Turn on the news on any given day, and you’ll likely see images of war and terror play out in front of your eyes. Often, this mass destruction is unfolding in the Middle East, a region that has endured seemingly perpetual warfare and chaos, with religious conflicts sparking military ones.
In 1972, however, life was different in the Mediterranean nation of Lebanon, north of Israel. Mason Skiles, a CIA operative working undercover at a teaching fellowship in Beirut, lives there peacefully with his wife, Nadia; their adopted son, Karim (whom they’ve rescued while in Lebanon); and their friends Cal and Alice. Both Mason and Cal are valued agents, men who understand Middle Eastern culture and politics.
One evening as they host U.S. officials in their home, Cal tells Mason that there is a problem with 13-year-old Karim: He’s wanted for questioning. But it can’t be. He’s so … innocent?
Yet, before Mason has a chance to protest, shots echo from within his home. Frantically, he runs to find that his wife has been killed and that Karim has been abducted—by the boy’s terrorist brother, Raffik. And just like that Mason’s life changes forever.
Now, 10 years later, Mason is back in the States. A depressed alcoholic and widower, Mason runs a small legal firm and prefers to remain under the radar. Until one day, that is, when he’s contacted by a secret agent who asks him to return again to the place of his nightmares: Beirut. He reluctantly agrees.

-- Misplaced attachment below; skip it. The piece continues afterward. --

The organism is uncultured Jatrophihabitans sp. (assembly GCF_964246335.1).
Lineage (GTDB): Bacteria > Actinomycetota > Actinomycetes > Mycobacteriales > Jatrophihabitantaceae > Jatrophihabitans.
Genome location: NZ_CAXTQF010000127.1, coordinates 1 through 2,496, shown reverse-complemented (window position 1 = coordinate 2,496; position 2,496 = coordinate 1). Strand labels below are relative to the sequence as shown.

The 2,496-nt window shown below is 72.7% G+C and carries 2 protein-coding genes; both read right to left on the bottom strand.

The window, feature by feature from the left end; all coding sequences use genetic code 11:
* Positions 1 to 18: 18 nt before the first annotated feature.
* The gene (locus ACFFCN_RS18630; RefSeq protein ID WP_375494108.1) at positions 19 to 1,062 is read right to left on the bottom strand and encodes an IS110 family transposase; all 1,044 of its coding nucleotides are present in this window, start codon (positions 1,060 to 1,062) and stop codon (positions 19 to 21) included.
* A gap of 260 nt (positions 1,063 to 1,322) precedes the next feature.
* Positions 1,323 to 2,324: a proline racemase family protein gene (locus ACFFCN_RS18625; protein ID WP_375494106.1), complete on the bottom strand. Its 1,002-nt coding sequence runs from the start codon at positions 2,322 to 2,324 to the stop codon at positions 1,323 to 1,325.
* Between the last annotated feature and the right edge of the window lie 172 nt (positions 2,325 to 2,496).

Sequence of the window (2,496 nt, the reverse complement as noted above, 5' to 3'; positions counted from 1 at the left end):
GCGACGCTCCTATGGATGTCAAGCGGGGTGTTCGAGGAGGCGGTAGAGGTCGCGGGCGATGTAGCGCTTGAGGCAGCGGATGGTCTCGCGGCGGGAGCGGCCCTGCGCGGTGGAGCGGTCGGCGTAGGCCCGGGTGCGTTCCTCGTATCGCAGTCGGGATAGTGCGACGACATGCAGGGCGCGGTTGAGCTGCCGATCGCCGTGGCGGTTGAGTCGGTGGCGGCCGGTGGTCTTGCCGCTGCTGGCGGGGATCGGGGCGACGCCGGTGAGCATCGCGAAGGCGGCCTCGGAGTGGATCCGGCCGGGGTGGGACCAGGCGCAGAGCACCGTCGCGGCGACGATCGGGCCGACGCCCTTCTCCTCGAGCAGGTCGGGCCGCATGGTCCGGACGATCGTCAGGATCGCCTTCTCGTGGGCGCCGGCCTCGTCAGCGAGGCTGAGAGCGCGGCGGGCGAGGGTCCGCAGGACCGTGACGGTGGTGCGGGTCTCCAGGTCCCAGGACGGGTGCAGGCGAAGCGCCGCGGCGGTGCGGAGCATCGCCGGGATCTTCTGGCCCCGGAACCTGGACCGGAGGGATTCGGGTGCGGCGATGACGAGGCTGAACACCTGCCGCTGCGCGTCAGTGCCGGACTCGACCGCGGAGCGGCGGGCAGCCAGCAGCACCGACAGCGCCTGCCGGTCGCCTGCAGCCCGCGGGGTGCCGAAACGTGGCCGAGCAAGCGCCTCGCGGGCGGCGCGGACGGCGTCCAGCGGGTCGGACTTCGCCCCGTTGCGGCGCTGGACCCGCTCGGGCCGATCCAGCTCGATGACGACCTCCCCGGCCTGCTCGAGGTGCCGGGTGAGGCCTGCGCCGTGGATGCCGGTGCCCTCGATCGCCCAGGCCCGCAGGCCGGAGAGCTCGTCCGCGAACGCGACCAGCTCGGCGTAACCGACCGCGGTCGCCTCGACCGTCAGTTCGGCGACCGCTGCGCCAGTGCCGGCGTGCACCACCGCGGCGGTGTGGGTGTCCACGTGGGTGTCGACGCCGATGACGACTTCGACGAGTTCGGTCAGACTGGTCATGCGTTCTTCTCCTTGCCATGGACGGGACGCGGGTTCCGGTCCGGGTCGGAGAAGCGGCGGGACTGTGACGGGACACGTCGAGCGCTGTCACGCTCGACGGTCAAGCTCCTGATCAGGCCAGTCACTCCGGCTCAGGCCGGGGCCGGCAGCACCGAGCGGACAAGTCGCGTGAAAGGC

Mason arrives to find that the civil war and the Palestine Liberation Organization have turned his beloved former home into a place of desolate terror.
And though he’d prefer to drink away his sorrows, he will have little time to do so, as he is tasked with a life-endangering mission: to negotiate the safe return of his long-forgotten friend, Cal, who’s been taken hostage. It’s a mission that requires skill, finesse and the ability to negotiate with terrorists. And not only will Mason risk his life to see it through, he’ll have to face the demons of his past as well.
Mason is a loyal man who works hard to see results, despite his many struggles and issues. He strives to protect those he cares about, including family, friends and the reputation of his country. As a CIA operative, he is decisive, resolute and efficient. After many years of depression and grief, Mason returns to Beirut to help his friend (even when it involves risking his own life). In Beirut, he meets a woman named Sandy who becomes one of the only U.S. officials that he can trust. Together, the two try to rescue Cal.
Because of the chaos of modern day Beirut, a woman decides to place her children in a safe country before returning to search for her missing husband.
A civil war has broken out in Lebanon, and the country has been destructively divided between different ethnic and religious groups that include Christians, Muslims and Palestinians. Syria and Israel are involved as well, the latter of which hopes to take over the country. Before the civil war, one man describes Lebanon as “Christians in one corner, Muslims in the other and Jack Daniel’s in between.”
We see women wearing both hijabs (head coverings) and burqas (full-body coverings).